Guitar Hero

This type of scuba dive entry is super fun.  I’ve only ever seen men do it and it is reminiscent of those guys in your life who totally wish they were rock stars.  You know the types – they are the ones who are playing the air guitar like there’s no tomorrow.  Technically speaking, they are performing The Giant Stride Entry just as it says to do in the text book, but these guys have simply added some style.  They lift their leg just a little bit higher and reach for the stars as they leap from the vessel probably with some rockin’ AC/DC or Dire Straits internal playlist happening in their heads.  I’ll never forget the first one I ever saw by Mike Swisher and then more recently from Tim Tetlow!  Rock On Scuba Divers!!!  The Splash Factor is a 3!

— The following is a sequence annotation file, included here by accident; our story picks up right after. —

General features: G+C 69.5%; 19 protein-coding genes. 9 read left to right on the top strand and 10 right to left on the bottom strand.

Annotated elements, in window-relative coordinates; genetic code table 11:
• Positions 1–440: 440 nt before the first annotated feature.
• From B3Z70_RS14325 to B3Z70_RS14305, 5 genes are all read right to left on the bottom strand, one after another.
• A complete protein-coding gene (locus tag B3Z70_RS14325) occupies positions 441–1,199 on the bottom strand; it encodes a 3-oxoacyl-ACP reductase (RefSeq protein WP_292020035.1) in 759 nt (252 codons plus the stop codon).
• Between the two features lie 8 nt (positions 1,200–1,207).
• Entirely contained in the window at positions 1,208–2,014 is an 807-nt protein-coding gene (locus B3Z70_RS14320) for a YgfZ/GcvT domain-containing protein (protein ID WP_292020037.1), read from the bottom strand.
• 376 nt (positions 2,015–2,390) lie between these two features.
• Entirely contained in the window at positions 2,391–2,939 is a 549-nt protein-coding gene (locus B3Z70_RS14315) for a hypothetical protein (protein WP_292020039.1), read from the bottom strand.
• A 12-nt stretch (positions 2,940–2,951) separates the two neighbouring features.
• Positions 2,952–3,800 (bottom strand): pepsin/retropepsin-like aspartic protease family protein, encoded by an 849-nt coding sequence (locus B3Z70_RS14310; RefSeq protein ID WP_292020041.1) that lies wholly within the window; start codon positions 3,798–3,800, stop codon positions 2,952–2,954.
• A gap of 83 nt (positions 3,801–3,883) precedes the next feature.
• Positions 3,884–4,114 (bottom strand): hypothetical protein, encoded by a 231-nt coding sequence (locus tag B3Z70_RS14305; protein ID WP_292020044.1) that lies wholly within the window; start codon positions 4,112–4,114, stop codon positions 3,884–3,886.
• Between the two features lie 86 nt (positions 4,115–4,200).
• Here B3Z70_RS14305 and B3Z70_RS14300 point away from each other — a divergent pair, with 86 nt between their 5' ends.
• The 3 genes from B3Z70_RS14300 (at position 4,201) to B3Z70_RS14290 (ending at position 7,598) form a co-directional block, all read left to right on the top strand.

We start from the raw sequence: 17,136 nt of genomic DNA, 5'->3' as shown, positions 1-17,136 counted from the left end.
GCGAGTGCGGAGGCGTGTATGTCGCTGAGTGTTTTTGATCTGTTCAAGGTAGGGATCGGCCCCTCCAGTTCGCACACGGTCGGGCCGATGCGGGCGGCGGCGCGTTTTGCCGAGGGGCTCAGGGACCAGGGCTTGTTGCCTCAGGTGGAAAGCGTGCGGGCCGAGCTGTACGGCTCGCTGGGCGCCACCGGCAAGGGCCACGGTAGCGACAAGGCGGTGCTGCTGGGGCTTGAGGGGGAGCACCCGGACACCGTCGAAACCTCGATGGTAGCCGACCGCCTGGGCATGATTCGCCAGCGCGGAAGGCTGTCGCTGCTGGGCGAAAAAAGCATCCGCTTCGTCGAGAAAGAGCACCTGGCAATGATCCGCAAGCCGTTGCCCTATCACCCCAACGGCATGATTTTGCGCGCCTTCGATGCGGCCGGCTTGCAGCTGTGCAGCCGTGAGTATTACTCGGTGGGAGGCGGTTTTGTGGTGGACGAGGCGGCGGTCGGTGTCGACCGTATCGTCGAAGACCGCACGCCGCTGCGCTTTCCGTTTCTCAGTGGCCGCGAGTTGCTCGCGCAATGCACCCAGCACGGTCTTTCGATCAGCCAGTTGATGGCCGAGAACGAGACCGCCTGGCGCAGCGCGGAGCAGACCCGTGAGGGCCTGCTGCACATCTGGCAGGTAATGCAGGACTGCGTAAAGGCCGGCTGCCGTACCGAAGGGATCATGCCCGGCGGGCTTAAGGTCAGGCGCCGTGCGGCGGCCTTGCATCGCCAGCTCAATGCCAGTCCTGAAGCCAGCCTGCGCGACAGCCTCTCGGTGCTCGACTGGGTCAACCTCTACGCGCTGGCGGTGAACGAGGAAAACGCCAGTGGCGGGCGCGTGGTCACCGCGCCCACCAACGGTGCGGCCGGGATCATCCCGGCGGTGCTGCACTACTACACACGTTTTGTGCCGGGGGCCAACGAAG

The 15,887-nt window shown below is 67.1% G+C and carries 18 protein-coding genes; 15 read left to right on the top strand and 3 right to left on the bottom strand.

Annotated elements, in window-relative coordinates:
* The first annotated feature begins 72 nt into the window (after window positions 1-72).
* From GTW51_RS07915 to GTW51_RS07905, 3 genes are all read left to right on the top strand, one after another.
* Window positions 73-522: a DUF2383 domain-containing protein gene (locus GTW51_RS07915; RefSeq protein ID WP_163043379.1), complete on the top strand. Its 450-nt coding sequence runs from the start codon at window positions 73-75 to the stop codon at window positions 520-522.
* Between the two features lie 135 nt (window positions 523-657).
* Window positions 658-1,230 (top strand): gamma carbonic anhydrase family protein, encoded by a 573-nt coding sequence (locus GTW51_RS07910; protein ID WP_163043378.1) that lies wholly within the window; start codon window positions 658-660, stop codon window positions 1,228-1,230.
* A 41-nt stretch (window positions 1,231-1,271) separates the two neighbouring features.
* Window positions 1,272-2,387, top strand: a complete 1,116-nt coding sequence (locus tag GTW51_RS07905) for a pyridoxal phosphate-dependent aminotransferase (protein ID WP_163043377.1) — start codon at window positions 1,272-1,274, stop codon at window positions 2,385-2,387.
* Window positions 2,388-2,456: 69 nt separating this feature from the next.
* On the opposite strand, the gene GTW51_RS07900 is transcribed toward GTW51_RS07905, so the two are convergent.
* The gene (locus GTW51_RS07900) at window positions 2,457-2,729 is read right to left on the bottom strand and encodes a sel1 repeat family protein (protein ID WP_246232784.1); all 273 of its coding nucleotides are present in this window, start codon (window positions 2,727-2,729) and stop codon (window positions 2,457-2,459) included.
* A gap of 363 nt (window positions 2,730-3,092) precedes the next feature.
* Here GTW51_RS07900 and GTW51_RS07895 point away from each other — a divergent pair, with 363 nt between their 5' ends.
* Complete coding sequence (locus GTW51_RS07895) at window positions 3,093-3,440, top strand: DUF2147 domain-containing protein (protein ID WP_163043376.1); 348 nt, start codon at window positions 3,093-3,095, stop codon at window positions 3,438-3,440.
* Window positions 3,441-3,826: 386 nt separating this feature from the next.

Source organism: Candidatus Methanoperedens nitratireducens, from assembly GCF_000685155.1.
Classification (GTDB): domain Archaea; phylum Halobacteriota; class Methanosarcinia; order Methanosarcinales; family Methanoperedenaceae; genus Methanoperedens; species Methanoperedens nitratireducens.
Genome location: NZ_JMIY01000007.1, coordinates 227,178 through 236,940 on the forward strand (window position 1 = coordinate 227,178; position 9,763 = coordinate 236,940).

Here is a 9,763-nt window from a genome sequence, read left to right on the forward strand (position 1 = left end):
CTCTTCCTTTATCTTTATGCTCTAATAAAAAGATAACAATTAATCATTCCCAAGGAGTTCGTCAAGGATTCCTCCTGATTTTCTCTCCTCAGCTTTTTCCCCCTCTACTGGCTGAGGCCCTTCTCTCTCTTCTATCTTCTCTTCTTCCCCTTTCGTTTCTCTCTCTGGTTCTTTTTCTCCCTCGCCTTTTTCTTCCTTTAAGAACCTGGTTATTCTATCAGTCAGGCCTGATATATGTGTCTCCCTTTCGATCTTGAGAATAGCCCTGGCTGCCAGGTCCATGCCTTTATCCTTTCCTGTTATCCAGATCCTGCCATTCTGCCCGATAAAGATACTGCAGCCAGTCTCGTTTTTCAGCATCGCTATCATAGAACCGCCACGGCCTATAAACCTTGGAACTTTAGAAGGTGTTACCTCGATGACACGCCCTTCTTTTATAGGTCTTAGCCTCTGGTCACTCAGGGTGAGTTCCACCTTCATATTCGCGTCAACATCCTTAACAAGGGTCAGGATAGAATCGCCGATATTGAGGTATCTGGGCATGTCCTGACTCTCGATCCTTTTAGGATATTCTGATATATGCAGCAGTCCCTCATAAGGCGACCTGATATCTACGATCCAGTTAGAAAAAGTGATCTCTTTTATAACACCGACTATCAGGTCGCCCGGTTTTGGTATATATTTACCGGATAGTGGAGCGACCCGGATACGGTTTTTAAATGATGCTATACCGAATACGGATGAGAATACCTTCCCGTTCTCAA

Tim Tetlow - a true scuba diving Guitar Hero!

West Caicos, Turks and Caicos Islands


This is one of those scuba dive entries that is so strange and unusual that the first time I ever saw it, I thought it was one of those once in a lifetime happenings.  I remember genuinely enjoying the show and shaking my head in wonder at all the funtastic things I get to see in my job.  But low and behold, The Froggy seems to be some strange, but common scuba dive entry.  Let me try to explain how one goes about doing this entry.  The diver will prepare himself as usual; approach the platform wearing fins, mask, regulator in mouth; and when they are ready and it is clear they will bend at the knee and spring up and outward bringing both legs up towards their chest as they jump out.  I feel fortunate that I was able to snap this fab photo because this is definitely the type of scuba dive entry that you need to see to believe it.  The Splash Factor is a 5!

The ultimate Froggy!

West Caicos, Turks and Caicos Islands